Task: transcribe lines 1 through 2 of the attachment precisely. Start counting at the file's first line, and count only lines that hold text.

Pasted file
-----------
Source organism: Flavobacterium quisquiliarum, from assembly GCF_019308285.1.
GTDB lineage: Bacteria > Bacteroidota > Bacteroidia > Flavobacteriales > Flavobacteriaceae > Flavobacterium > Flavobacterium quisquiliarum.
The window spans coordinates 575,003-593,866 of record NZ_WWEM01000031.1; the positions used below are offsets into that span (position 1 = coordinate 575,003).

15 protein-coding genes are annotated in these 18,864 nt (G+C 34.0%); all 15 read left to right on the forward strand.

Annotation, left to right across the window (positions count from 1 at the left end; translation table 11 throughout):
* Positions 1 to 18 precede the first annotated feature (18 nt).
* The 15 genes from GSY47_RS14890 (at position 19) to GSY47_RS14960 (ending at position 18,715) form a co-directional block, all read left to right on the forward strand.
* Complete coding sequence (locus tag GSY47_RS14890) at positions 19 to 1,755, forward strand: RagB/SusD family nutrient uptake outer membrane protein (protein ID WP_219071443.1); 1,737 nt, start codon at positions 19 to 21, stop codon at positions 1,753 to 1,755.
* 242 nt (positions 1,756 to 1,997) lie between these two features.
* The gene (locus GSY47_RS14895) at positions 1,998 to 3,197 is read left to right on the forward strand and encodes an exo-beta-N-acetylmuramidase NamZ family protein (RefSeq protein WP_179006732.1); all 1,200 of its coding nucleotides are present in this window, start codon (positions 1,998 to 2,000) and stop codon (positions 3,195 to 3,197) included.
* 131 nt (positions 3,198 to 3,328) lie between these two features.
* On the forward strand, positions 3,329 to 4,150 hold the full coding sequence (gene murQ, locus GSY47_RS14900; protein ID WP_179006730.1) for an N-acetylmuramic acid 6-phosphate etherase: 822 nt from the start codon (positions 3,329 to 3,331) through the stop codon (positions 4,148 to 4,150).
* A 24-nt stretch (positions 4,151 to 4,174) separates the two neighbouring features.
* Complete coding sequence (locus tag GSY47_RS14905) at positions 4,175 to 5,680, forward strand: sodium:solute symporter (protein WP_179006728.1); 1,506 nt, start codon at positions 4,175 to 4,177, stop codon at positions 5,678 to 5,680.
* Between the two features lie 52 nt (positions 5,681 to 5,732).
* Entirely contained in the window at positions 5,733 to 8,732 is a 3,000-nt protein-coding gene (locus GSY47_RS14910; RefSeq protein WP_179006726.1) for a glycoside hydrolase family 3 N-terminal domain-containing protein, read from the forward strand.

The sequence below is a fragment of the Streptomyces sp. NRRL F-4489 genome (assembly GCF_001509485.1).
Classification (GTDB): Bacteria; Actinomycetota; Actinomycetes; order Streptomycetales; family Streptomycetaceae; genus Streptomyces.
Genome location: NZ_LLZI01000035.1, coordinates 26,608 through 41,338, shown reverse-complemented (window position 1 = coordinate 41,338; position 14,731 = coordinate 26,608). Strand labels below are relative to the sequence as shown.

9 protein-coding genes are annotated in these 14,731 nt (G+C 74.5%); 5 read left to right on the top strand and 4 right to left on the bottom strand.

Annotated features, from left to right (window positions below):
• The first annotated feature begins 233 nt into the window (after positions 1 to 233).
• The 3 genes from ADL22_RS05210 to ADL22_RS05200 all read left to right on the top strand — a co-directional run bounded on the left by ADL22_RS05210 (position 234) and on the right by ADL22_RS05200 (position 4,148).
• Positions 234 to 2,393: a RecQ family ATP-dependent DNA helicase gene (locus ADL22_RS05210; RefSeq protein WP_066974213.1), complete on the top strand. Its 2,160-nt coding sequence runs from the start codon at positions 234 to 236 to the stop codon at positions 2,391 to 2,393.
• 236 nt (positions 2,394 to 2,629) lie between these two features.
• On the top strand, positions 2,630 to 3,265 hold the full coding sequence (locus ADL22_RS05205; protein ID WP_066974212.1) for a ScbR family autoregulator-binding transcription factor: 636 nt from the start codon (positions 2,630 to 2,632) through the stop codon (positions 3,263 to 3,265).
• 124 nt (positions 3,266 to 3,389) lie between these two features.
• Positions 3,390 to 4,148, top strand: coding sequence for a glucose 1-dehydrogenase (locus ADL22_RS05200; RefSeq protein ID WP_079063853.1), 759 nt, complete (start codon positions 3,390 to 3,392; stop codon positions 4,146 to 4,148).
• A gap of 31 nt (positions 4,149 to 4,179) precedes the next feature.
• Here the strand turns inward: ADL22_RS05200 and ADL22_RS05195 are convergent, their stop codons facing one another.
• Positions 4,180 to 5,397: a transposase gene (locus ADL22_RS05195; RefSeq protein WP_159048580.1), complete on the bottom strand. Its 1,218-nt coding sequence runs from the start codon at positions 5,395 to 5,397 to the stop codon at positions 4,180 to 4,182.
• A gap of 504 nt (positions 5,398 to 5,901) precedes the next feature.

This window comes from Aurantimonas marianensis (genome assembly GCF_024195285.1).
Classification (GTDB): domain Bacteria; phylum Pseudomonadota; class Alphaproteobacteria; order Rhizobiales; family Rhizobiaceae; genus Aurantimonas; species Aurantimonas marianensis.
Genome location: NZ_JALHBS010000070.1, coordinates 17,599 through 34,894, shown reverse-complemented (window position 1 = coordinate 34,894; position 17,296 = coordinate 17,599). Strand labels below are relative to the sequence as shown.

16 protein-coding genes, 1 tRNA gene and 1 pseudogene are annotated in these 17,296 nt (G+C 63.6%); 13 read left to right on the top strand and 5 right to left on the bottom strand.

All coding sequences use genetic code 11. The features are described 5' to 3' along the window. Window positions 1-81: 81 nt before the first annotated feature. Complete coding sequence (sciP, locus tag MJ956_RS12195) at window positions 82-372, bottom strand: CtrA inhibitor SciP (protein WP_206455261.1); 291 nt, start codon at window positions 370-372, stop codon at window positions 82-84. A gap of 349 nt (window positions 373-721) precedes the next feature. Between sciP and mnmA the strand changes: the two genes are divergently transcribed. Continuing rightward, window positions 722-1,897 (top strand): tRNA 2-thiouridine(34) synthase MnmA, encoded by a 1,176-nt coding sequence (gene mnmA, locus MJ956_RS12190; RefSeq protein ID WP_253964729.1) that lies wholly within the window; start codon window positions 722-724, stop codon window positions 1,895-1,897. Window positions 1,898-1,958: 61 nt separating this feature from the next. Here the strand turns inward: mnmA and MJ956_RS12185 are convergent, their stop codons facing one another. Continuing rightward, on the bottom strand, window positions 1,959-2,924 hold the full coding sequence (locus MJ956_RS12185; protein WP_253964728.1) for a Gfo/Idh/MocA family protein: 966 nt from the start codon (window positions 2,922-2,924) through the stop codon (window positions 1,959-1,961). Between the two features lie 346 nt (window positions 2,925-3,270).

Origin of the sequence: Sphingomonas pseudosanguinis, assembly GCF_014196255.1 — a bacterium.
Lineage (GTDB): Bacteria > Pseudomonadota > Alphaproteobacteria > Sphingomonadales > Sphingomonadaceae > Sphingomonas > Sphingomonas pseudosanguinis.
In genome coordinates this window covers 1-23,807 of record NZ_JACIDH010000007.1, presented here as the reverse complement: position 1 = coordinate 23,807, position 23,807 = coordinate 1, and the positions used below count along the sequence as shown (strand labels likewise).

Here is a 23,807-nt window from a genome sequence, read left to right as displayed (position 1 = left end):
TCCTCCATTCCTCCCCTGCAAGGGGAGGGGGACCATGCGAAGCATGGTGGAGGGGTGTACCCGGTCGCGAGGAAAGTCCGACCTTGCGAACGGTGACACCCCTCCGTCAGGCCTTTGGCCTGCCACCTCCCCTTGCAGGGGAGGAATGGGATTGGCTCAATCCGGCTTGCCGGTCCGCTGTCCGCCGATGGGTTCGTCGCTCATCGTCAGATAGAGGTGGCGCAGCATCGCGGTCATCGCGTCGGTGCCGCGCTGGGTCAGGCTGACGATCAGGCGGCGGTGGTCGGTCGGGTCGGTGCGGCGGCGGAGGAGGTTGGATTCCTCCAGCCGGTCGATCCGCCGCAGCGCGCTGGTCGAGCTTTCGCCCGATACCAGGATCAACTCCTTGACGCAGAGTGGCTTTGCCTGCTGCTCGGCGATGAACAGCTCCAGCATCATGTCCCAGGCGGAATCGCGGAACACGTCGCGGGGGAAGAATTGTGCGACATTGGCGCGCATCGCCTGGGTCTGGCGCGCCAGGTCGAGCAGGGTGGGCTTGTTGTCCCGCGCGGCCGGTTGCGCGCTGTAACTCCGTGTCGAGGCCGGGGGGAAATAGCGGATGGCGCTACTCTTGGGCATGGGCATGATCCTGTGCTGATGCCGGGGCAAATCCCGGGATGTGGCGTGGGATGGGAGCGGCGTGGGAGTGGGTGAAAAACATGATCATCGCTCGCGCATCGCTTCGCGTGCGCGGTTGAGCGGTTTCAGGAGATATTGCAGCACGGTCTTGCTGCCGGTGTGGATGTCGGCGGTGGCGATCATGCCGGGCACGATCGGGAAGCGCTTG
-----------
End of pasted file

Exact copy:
Source organism: Flavobacterium quisquiliarum, from assembly GCF_019308285.1.
GTDB lineage: Bacteria > Bacteroidota > Bacteroidia > Flavobacteriales > Flavobacteriaceae > Flavobacterium > Flavobacterium quisquiliarum.